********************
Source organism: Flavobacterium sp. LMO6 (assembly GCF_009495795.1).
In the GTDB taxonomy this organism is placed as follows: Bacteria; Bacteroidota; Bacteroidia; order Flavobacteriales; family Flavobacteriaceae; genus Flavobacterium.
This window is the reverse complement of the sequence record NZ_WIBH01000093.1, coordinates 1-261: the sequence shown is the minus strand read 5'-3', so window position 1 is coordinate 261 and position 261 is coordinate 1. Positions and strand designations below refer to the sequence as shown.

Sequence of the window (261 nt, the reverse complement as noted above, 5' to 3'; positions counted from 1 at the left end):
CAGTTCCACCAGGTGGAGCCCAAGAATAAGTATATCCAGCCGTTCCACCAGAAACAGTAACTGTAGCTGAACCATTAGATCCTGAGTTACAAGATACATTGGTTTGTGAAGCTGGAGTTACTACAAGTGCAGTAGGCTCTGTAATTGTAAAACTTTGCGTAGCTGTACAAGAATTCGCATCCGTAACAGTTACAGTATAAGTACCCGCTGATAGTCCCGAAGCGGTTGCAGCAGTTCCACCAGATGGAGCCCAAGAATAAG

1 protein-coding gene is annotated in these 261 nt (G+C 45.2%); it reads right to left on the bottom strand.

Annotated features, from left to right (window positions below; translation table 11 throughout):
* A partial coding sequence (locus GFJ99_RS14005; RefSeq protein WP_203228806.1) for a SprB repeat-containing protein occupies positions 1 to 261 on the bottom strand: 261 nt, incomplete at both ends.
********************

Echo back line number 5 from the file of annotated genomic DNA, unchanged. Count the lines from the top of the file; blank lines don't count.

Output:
CAGTTCCACCAGGTGGAGCCCAAGAATAAGTATATCCAGCCGTTCCACCAGAAACAGTAACTGTAGCTGAACCATTAGATCCTGAGTTACAAGATACATTGGTTTGTGAAGCTGGAGTTACTACAAGTGCAGTAGGCTCTGTAATTGTAAAACTTTGCGTAGCTGTACAAGAATTCGCATCCGTAACAGTTACAGTATAAGTACCCGCTGATAGTCCCGAAGCGGTTGCAGCAGTTCCACCAGATGGAGCCCAAGAATAAG